Accordingly, in June 1654 he set sail for Lisbon to plead the cause of the Indians, and in April 1655 he obtained from the king a series of decrees which placed the missions under the Society of Jesus, with himself as their superior, and prohibited the enslavement of the natives, except in certain specified cases. Returning with this charter of freedom, he organized the missions over a territory having a coast-line of 400 leagues, and a population of 200,000 souls, and in the next six years (1655–61) the indefatigable missionary set the crown on his work. After a time, however, the colonists, attributing the shortage of slaves and the consequent diminution in their profits to the Jesuits, began actively to oppose Vieyra, and they were joined by members of the secular clergy and the other Orders who were jealous of the monopoly enjoyed by the Company in the government of the Indians.
Vieyra was accused of want of patriotism and usurpation of jurisdiction, and in 1661, after a popular revolt, the authorities sent him with thirty-one other Jesuit missionaries back to Portugal. He found his friend King John IV dead and the court a prey to faction, but, dauntless as ever in the pursuit of his ambition, he resorted to his favorite arm of preaching, and on Epiphany Day, 1662, in the royal chapel, he replied to his persecutors in a famous rhetorical effort, and called for the execution of the royal decrees in favor of the Indians.
Circumstances were against him, however, and the count of Castelmelhor, fearing his influence at court, had him exiled first to Porto and then to Coimbra; but in both these places he continued his work of preaching, and the reform of the Inquisition also occupied his attention. To silence him his enemies then denounced him to that tribunal, and he was cited to appear before the Holy Office at Coimbra to answer points smacking of heresy in his sermons, conversations and writings. He had believed in the prophecies of a 16th-century shoemaker poet, Bandarra, dealing with the coming of a ruler who would inaugurate an epoch of unparalleled prosperity for the church and for Portugal, these new prosperous times were to be called the Quinto Império or "Fifth Empire" (also called "Sebastianism"). In Vieyra's famous opus, Clavis Prophetarum, he had endeavoured to prove the truth of his dreams from passages of Scripture. As he refused to submit, the Inquisitors kept him in prison from October 1665 to December 1667, and finally imposed a sentence which prohibited him from teaching, writing or preaching.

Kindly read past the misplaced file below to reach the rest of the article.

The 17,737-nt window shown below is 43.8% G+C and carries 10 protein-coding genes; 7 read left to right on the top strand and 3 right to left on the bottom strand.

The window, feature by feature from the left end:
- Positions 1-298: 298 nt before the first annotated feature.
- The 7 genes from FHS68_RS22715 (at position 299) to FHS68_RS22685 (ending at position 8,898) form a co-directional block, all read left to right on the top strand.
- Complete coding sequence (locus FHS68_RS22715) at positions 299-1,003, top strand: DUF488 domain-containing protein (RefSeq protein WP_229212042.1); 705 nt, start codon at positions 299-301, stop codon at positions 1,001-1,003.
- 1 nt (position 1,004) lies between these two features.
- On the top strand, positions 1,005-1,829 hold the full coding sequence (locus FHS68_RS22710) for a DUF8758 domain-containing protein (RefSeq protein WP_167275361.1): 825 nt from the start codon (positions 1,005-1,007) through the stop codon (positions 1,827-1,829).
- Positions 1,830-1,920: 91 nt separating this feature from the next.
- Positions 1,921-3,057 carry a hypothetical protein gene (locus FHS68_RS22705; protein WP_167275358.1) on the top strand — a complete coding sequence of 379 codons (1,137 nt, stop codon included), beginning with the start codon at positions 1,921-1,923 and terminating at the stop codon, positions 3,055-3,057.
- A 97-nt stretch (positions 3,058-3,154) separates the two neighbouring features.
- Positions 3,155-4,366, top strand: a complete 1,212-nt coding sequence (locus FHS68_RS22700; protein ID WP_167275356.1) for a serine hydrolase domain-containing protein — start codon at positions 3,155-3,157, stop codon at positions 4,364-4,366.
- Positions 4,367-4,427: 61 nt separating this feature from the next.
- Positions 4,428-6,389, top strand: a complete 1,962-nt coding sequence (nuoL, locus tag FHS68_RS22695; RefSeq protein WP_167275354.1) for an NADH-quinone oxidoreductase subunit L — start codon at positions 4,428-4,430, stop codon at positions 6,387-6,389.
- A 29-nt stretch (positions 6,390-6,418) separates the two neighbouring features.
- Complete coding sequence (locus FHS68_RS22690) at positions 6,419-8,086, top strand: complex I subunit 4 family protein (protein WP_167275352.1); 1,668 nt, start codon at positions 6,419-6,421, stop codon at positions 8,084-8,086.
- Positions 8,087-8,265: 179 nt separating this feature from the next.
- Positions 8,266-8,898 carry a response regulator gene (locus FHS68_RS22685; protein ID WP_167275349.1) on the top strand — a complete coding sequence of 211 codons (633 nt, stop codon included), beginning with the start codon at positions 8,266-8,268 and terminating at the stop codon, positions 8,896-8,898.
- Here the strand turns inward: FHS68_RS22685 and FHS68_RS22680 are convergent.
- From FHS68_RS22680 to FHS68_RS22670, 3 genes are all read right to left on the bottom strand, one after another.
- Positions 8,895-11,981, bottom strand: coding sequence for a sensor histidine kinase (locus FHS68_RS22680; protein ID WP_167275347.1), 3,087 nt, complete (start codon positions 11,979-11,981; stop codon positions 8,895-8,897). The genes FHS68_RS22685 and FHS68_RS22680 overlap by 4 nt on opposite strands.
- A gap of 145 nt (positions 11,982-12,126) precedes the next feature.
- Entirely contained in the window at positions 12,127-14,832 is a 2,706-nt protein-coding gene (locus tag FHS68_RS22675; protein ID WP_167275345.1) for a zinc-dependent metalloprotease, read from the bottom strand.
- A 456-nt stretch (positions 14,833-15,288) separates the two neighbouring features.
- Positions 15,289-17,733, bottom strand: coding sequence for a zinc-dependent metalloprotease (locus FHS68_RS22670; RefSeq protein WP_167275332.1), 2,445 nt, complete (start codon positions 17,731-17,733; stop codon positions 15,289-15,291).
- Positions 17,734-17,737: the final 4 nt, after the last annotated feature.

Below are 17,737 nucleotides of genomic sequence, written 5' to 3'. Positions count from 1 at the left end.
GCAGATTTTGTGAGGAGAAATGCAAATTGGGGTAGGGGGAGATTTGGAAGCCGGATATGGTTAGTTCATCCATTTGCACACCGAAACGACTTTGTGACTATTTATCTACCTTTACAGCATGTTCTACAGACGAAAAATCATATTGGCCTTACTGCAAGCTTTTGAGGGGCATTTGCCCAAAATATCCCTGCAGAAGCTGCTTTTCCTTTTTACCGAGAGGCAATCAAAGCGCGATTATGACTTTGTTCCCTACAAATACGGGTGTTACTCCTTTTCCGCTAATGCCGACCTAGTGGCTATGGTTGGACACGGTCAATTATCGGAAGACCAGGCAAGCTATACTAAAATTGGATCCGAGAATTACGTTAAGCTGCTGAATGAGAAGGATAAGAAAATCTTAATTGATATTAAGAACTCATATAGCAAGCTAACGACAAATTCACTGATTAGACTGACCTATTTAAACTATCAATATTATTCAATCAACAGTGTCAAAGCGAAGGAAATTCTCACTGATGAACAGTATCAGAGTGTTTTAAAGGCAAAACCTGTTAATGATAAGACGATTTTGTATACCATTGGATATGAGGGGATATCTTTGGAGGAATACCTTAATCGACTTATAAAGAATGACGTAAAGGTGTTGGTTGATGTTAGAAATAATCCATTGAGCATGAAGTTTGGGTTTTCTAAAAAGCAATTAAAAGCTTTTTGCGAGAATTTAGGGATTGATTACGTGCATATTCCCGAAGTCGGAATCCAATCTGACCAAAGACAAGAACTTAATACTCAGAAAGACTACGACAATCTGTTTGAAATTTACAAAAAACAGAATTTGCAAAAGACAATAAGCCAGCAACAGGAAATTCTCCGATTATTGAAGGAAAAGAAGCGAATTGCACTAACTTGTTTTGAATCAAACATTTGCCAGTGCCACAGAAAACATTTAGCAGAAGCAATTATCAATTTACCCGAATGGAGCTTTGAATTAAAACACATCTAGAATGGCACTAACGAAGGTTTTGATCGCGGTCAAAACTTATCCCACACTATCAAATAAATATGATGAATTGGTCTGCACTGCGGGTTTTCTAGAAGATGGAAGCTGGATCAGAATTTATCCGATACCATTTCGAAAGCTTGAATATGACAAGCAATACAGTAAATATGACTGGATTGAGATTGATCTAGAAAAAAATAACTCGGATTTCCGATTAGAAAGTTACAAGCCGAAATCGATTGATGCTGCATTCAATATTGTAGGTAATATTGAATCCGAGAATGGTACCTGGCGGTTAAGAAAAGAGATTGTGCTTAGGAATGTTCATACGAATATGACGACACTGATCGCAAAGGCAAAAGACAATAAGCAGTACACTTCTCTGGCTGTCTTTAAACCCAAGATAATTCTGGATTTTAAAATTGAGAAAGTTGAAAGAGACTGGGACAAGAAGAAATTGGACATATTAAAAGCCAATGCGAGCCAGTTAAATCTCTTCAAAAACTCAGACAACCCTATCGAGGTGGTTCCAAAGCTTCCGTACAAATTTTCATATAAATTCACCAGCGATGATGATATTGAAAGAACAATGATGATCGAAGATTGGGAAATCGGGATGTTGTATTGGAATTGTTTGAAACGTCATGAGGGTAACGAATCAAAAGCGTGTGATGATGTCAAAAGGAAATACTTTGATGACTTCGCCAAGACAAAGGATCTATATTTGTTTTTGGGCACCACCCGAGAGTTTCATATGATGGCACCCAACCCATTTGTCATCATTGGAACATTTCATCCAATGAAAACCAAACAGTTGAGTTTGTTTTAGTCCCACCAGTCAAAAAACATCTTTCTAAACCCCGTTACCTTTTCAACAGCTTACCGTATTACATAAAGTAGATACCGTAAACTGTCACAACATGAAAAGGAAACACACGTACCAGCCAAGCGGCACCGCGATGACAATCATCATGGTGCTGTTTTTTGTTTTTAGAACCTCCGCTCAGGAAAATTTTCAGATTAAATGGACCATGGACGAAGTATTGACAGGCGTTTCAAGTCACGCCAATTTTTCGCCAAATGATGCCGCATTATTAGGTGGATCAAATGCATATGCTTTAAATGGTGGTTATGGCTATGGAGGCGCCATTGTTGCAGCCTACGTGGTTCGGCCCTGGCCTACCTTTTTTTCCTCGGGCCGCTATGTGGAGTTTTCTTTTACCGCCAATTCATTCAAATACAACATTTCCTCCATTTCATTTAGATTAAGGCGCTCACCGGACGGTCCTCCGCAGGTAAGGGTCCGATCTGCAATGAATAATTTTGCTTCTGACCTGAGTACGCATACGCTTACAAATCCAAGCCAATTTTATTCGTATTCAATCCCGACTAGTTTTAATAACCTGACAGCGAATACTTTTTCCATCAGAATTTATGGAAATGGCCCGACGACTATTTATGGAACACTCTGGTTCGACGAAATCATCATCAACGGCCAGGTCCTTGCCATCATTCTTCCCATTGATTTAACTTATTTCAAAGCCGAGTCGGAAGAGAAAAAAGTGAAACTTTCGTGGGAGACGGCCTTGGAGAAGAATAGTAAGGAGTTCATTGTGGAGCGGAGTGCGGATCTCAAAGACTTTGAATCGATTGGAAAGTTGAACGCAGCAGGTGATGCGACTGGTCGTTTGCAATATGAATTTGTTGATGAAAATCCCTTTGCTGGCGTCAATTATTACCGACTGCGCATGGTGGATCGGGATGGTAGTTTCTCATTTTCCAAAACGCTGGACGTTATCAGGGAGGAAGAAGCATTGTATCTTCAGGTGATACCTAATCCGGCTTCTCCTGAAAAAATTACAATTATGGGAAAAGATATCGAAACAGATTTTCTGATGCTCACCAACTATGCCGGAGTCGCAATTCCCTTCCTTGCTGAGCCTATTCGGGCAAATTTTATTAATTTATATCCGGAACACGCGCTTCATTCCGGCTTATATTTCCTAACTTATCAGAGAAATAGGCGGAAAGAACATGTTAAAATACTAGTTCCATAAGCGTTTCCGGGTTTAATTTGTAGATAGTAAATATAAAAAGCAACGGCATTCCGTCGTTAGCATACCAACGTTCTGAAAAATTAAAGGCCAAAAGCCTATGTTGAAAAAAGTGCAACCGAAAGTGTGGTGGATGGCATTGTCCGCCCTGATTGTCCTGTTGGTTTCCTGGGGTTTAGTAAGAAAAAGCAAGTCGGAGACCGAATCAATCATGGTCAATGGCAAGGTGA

It was a heavy blow for the Society, and though Vieyra recovered his freedom and much of his prestige shortly afterwards on the accession of King Pedro II, it was determined that he should go to Rome to procure the revision of the sentence, which still hung over him though the penalties had been removed. During a six years' residence in the Eternal City, Vieyra won his greatest triumphs. Pope Clement X invited him to preach before the College of Cardinals, and he became confessor to Queen Christina of Sweden and a member of her literary academy.
At the request of the pope he drew up a report of two hundred pages on the Inquisition in Portugal, with the result that after a judicial inquiry Pope Innocent XI suspended it in Portugal for seven years (1674–81). Ultimately, Vieyra returned to Portugal with a papal bull exempting him from the jurisdiction of the grand inquisitor, and in January 1681 he embarked for Brazil. He resided in Bahia and occupied himself in revising his sermons for publication, and in 1687 he became superior of the province. A false accusation of complicity in an assassination, and the intrigues of members of his own Company, clouded his last months, and on 18 July 1697 he died in Salvador, Bahia.
His works form perhaps the greatest monument of Portuguese prose. Two hundred discourses exist to prove his fecundity, while his versatility is shown by the fact that he could treat the same subject differently on half a dozen occasions. His letters, simple and conversational in style, have a deep historical and political interest, and form documents of the first value for the history of the period.